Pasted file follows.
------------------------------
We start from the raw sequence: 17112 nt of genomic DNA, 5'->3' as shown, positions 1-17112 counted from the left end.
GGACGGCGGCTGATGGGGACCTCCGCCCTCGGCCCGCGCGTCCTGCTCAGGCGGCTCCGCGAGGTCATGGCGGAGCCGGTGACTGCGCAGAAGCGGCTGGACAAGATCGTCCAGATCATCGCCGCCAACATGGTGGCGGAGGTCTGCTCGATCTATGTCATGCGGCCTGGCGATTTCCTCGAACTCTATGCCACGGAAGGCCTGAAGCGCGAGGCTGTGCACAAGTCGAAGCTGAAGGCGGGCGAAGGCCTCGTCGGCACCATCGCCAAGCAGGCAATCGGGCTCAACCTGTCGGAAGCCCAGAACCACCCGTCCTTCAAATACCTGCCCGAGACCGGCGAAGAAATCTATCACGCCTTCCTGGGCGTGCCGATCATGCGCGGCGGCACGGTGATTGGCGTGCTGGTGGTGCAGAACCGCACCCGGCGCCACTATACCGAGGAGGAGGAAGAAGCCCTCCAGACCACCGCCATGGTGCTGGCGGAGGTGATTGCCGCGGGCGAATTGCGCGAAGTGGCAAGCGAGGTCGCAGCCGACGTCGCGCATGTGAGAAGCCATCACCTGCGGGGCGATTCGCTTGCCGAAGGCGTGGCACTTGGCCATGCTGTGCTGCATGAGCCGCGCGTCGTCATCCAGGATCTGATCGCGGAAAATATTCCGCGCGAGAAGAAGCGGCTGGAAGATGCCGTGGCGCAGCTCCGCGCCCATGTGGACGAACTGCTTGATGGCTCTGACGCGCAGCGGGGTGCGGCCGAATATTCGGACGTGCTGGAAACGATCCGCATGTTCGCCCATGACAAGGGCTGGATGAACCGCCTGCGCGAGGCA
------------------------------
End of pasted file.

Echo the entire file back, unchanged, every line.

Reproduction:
We start from the raw sequence: 17112 nt of genomic DNA, 5'->3' as shown, positions 1-17112 counted from the left end.
GGACGGCGGCTGATGGGGACCTCCGCCCTCGGCCCGCGCGTCCTGCTCAGGCGGCTCCGCGAGGTCATGGCGGAGCCGGTGACTGCGCAGAAGCGGCTGGACAAGATCGTCCAGATCATCGCCGCCAACATGGTGGCGGAGGTCTGCTCGATCTATGTCATGCGGCCTGGCGATTTCCTCGAACTCTATGCCACGGAAGGCCTGAAGCGCGAGGCTGTGCACAAGTCGAAGCTGAAGGCGGGCGAAGGCCTCGTCGGCACCATCGCCAAGCAGGCAATCGGGCTCAACCTGTCGGAAGCCCAGAACCACCCGTCCTTCAAATACCTGCCCGAGACCGGCGAAGAAATCTATCACGCCTTCCTGGGCGTGCCGATCATGCGCGGCGGCACGGTGATTGGCGTGCTGGTGGTGCAGAACCGCACCCGGCGCCACTATACCGAGGAGGAGGAAGAAGCCCTCCAGACCACCGCCATGGTGCTGGCGGAGGTGATTGCCGCGGGCGAATTGCGCGAAGTGGCAAGCGAGGTCGCAGCCGACGTCGCGCATGTGAGAAGCCATCACCTGCGGGGCGATTCGCTTGCCGAAGGCGTGGCACTTGGCCATGCTGTGCTGCATGAGCCGCGCGTCGTCATCCAGGATCTGATCGCGGAAAATATTCCGCGCGAGAAGAAGCGGCTGGAAGATGCCGTGGCGCAGCTCCGCGCCCATGTGGACGAACTGCTTGATGGCTCTGACGCGCAGCGGGGTGCGGCCGAATATTCGGACGTGCTGGAAACGATCCGCATGTTCGCCCATGACAAGGGCTGGATGAACCGCCTGCGCGAGGCA